MARTINSBURG, W.Va. — An online threat disrupted classes at North Middle School and two neighboring schools in Martinsburg Tuesday. Police say there is no immediate threat to students and the superintendent of schools revealed a ten year old boy from Michigan may have been the culprit.

Superintendent Ron Stephens (file photo, PNN)

Berkeley County Schools informed the public of police presence earlier in the day after an online threat directed at a specific student had been reported.
The school system advised that parents had been notified and a police would be investigating and would be ‘present’ at the school. At the time of the original posting, students at North and nearby Opequon Elementary School and Eagle School Intermediate were placed on Code Orange and as a result, remained inside the building.

All three schools were under a Code Orange for at least two hours.  North Middle School’s Code Orange lasted the rest of the day.

Berkeley County Schools Superintendent Ron Stephens talked about the incident on Panhandle Live Wednesday morning:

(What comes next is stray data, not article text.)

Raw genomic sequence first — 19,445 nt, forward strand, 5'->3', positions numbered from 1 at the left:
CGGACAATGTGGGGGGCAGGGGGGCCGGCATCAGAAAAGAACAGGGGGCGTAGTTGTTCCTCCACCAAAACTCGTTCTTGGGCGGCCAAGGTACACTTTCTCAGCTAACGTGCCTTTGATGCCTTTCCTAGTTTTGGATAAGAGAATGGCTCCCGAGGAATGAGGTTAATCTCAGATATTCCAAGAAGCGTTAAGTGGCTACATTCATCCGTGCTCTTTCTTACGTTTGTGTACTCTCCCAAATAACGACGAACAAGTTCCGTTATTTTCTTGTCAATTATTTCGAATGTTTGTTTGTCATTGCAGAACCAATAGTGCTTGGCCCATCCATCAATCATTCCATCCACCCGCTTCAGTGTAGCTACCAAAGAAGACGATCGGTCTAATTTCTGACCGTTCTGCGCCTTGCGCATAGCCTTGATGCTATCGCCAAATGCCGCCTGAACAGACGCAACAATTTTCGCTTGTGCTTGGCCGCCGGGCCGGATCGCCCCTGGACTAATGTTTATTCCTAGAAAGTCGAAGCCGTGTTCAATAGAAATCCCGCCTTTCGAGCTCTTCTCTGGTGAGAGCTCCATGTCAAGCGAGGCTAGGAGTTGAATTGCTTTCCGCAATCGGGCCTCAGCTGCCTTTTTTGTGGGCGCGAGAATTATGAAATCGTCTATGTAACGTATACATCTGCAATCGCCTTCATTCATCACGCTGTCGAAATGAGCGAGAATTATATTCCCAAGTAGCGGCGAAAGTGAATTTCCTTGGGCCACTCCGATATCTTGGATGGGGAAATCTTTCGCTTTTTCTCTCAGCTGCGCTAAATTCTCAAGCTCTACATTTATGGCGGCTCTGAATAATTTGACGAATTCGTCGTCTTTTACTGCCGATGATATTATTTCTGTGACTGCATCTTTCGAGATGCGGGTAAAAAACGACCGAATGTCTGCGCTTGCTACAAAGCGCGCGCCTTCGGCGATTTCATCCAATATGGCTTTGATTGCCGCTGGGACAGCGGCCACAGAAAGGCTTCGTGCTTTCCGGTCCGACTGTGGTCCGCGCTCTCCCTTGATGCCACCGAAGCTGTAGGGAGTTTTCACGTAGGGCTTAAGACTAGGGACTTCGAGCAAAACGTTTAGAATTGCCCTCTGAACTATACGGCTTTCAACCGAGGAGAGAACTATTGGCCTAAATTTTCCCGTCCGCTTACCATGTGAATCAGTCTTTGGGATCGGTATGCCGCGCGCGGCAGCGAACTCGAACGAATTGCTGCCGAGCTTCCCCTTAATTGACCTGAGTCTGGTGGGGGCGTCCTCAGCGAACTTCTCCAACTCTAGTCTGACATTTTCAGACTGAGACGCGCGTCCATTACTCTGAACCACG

City police responded to the school and the Berkeley County School District worked with both state police and the FBI to find the suspect.

The threat sent via snapchat included a threat against a Berkeley County School student’s life. Stephens said the school districts communication’s department was working as quickly as possible to put out accurate information.

Stephens said he was proud of the quick response of law enforcement.

Martinsburg Police Chief Erin Gibbons said law enforcement was dispatched and a “thorough investigation was launched” when they got the initial report of a social media threat targeting a NMS student.

Among those responding with MPD were task force members and the Berkeley County Sheriff’s Office as well as federal partners. Gibbons said a thorough search of the premises was conducted.

Police determined there was no active threat at the middle school.